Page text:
- 4 January: Lance Richdale, ornithologist
- 19 January: Clarence Skinner, politician, deputy Prime Minister (in Australia)
- 4 February: Kazimierz Wodzicki
- 13 March: Quentin Donald
- 25 March: Lewis Harris
- 4 May: Archibald McIndoe, plastic surgeon
- 8 May: Lancelot William McCaskill
- 17 May: Robert Macfarlane
- 3 June: James Anderson McPherson
- 9 June: Norman Hargrave Taylor
- 4 July: Rudall Hayward, filmmaker
- 27 July (as Nina Betts): Nina Byron, silent film actress, dancer.
- 10 August: Arthur Porritt
- 11 August: Alexander Astor
- 1 September: Frederick Henry McDowall
- 7 September: Nora Sipos
- 17 September: Hedwig Weitzel
- 22 September: Henry Ah Kew
- 23 September: Alwyn Warren
- 14 October: Eddie McLeod, cricketer
- 19 October: Edwin Coubray
- 21 October: Quentin Pope
- 3 November (in Durham, England): Roger Blunt, cricketer
- 5 November: Esther James
- 12 November: Stanley Graham
- 27 November: Gordon Wilson
- date unknown: Te Rangitahau
- 3 February: Elizabeth Pulman
- 3 March: Arthur Halcombe
- 22 March: Carl Gustav Schmitt
- May: Hirawanu Tapu
- 26 May: George Henry Frederick Ulrich
- 28 September: Topi Patuki
- 4 October: William Skey
- 8 November: Charles Gordon O'Neill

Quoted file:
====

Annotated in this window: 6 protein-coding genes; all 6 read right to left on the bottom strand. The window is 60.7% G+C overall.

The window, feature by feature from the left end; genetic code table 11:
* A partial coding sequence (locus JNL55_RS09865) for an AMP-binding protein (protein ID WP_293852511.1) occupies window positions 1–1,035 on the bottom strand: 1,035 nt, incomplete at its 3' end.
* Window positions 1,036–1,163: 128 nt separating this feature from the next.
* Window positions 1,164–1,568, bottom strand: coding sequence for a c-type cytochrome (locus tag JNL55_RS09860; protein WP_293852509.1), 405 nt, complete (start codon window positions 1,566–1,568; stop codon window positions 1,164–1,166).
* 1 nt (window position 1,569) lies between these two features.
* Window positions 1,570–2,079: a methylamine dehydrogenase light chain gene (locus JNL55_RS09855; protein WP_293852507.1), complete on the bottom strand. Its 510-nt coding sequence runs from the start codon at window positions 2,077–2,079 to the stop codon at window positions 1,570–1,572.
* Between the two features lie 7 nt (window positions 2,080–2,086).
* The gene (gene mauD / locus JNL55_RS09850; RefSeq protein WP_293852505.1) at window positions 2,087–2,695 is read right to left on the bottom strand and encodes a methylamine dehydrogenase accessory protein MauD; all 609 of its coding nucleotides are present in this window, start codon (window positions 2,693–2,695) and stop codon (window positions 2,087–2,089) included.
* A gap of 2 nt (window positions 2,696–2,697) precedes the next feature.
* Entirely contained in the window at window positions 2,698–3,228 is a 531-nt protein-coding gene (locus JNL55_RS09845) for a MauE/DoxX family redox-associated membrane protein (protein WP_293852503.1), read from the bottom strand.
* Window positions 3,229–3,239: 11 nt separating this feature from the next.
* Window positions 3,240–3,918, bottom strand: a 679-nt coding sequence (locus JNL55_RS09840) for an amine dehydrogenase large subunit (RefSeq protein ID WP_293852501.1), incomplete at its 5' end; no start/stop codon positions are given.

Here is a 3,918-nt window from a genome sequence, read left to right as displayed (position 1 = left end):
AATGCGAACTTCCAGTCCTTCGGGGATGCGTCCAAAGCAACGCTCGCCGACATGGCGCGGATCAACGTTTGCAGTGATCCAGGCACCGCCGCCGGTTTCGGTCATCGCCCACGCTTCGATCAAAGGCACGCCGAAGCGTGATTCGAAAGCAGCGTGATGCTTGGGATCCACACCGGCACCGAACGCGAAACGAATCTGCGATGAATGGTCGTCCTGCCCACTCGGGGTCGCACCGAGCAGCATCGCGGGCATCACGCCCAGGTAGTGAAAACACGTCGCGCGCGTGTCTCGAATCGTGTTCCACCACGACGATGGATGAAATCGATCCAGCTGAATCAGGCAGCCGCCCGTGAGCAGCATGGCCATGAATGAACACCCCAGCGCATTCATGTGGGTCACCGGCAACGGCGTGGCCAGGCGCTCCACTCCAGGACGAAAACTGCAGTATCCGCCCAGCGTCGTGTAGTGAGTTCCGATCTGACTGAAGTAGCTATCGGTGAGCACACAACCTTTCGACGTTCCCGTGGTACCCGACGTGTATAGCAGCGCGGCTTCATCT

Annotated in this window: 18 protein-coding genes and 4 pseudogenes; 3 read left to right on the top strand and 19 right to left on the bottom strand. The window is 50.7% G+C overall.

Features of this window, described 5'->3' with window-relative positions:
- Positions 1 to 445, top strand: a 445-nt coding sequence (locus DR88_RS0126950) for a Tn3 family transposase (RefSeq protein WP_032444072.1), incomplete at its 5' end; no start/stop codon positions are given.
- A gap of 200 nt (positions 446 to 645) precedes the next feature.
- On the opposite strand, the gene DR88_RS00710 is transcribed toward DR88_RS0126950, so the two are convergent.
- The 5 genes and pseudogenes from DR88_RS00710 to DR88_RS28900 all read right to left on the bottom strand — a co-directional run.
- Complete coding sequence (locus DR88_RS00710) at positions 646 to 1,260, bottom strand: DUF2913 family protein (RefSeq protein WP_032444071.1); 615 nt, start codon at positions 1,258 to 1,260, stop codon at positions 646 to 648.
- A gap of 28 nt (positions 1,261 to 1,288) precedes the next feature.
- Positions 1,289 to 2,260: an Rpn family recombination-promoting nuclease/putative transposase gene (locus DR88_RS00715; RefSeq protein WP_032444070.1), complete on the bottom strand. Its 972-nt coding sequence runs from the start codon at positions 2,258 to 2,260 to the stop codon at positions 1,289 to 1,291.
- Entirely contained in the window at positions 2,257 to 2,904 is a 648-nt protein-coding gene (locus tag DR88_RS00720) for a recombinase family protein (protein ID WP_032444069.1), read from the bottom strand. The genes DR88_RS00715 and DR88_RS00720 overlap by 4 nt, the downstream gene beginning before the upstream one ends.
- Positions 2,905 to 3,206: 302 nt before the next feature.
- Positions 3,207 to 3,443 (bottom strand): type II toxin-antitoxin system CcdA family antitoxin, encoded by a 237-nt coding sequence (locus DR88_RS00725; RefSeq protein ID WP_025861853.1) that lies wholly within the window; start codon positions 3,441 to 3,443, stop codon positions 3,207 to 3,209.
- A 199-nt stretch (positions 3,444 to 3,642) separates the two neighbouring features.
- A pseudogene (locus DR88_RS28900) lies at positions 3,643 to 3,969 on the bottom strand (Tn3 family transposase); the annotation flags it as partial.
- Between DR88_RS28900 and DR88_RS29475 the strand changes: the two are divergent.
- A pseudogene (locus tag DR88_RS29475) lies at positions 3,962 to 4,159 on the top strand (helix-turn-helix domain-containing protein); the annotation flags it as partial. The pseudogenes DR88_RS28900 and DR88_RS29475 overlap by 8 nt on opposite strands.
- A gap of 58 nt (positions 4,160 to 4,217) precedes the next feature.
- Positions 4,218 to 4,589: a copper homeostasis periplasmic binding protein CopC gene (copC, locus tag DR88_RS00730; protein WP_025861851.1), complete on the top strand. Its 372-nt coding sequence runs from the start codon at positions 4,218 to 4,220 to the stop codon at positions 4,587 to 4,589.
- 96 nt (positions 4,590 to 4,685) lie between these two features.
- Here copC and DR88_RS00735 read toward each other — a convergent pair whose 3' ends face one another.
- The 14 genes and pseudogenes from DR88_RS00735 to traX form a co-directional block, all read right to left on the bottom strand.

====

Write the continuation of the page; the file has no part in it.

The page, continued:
- 29 December (approximately): Thomas Broham
- List of years in New Zealand
- Timeline of New Zealand history
- History of New Zealand
- Military history of New Zealand
- Timeline of the New Zealand environment
- Timeline of New Zealand's links with Antarctica
For world events and topics in 1900 not specifically related to New Zealand see: 1900
- Statistics New Zealand: New Zealand Official Yearbook, 1990. ISSN 0078-0170 page 52
- "Elections NZ — Leaders of the Opposition". Retrieved 2008-04-06.
- Todd, S. (1976) Sporting Records of New Zealand. Auckland: Moa Publications. ISBN 0-908570-00-7
- List of New Zealand Chess Champions
- edited by A. H. McLintock (1966). "Mens' Golf — National Champions". An Encyclopaedia of New Zealand. Te Ara — The Encyclopedia of New Zealand. Retrieved 2009-02-13.
- Auckland Trotting cup at hrnz.co.nz
- "New Zealand champion shot / Ballinger Belt winners". National Rifle Association of New Zealand. Retrieved 18 April 2014.
- "New Zealand: List of champions". Rec.Sport.Soccer Statistics Foundation. 1999.
- "Swimming championships". Auckland Star. 5 March 1900. p. 6. Retrieved 18 April 2014.
- "Swimming championships". New Zealand Herald. 8 March 1900. p. 3. Retrieved 18 April 2014.
Media related to 1900 in New Zealand at Wikimedia Commons